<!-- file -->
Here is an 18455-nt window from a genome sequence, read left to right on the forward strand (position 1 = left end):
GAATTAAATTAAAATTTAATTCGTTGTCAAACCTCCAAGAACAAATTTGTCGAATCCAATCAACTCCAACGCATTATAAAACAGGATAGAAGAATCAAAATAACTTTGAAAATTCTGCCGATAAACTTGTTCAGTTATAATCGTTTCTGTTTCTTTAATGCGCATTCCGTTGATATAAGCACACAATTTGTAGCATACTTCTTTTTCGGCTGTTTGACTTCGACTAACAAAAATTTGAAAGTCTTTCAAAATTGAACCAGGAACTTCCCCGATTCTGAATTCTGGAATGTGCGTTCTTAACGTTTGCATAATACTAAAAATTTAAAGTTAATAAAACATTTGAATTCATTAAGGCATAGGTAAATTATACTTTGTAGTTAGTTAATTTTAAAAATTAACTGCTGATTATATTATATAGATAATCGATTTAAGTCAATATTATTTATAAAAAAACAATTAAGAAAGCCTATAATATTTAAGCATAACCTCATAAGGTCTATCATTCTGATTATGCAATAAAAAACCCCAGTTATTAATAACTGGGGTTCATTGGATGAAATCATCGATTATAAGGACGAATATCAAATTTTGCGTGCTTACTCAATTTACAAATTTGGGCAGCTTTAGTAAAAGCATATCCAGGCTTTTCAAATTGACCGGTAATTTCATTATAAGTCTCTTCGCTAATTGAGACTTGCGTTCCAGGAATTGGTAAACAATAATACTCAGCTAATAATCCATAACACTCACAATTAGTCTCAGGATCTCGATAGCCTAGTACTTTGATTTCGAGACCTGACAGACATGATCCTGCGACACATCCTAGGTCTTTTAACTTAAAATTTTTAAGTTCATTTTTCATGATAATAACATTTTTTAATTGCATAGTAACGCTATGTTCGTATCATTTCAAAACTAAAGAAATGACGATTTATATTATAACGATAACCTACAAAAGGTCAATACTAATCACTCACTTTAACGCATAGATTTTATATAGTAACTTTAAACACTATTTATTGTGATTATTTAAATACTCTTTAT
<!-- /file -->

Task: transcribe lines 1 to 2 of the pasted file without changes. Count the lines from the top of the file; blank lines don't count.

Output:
Here is an 18455-nt window from a genome sequence, read left to right on the forward strand (position 1 = left end):
GAATTAAATTAAAATTTAATTCGTTGTCAAACCTCCAAGAACAAATTTGTCGAATCCAATCAACTCCAACGCATTATAAAACAGGATAGAAGAATCAAAATAACTTTGAAAATTCTGCCGATAAACTTGTTCAGTTATAATCGTTTCTGTTTCTTTAATGCGCATTCCGTTGATATAAGCACACAATTTGTAGCATACTTCTTTTTCGGCTGTTTGACTTCGACTAACAAAAATTTGAAAGTCTTTCAAAATTGAACCAGGAACTTCCCCGATTCTGAATTCTGGAATGTGCGTTCTTAACGTTTGCATAATACTAAAAATTTAAAGTTAATAAAACATTTGAATTCATTAAGGCATAGGTAAATTATACTTTGTAGTTAGTTAATTTTAAAAATTAACTGCTGATTATATTATATAGATAATCGATTTAAGTCAATATTATTTATAAAAAAACAATTAAGAAAGCCTATAATATTTAAGCATAACCTCATAAGGTCTATCATTCTGATTATGCAATAAAAAACCCCAGTTATTAATAACTGGGGTTCATTGGATGAAATCATCGATTATAAGGACGAATATCAAATTTTGCGTGCTTACTCAATTTACAAATTTGGGCAGCTTTAGTAAAAGCATATCCAGGCTTTTCAAATTGACCGGTAATTTCATTATAAGTCTCTTCGCTAATTGAGACTTGCGTTCCAGGAATTGGTAAACAATAATACTCAGCTAATAATCCATAACACTCACAATTAGTCTCAGGATCTCGATAGCCTAGTACTTTGATTTCGAGACCTGACAGACATGATCCTGCGACACATCCTAGGTCTTTTAACTTAAAATTTTTAAGTTCATTTTTCATGATAATAACATTTTTTAATTGCATAGTAACGCTATGTTCGTATCATTTCAAAACTAAAGAAATGACGATTTATATTATAACGATAACCTACAAAAGGTCAATACTAATCACTCACTTTAACGCATAGATTTTATATAGTAACTTTAAACACTATTTATTGTGATTATTTAAATACTCTTTAT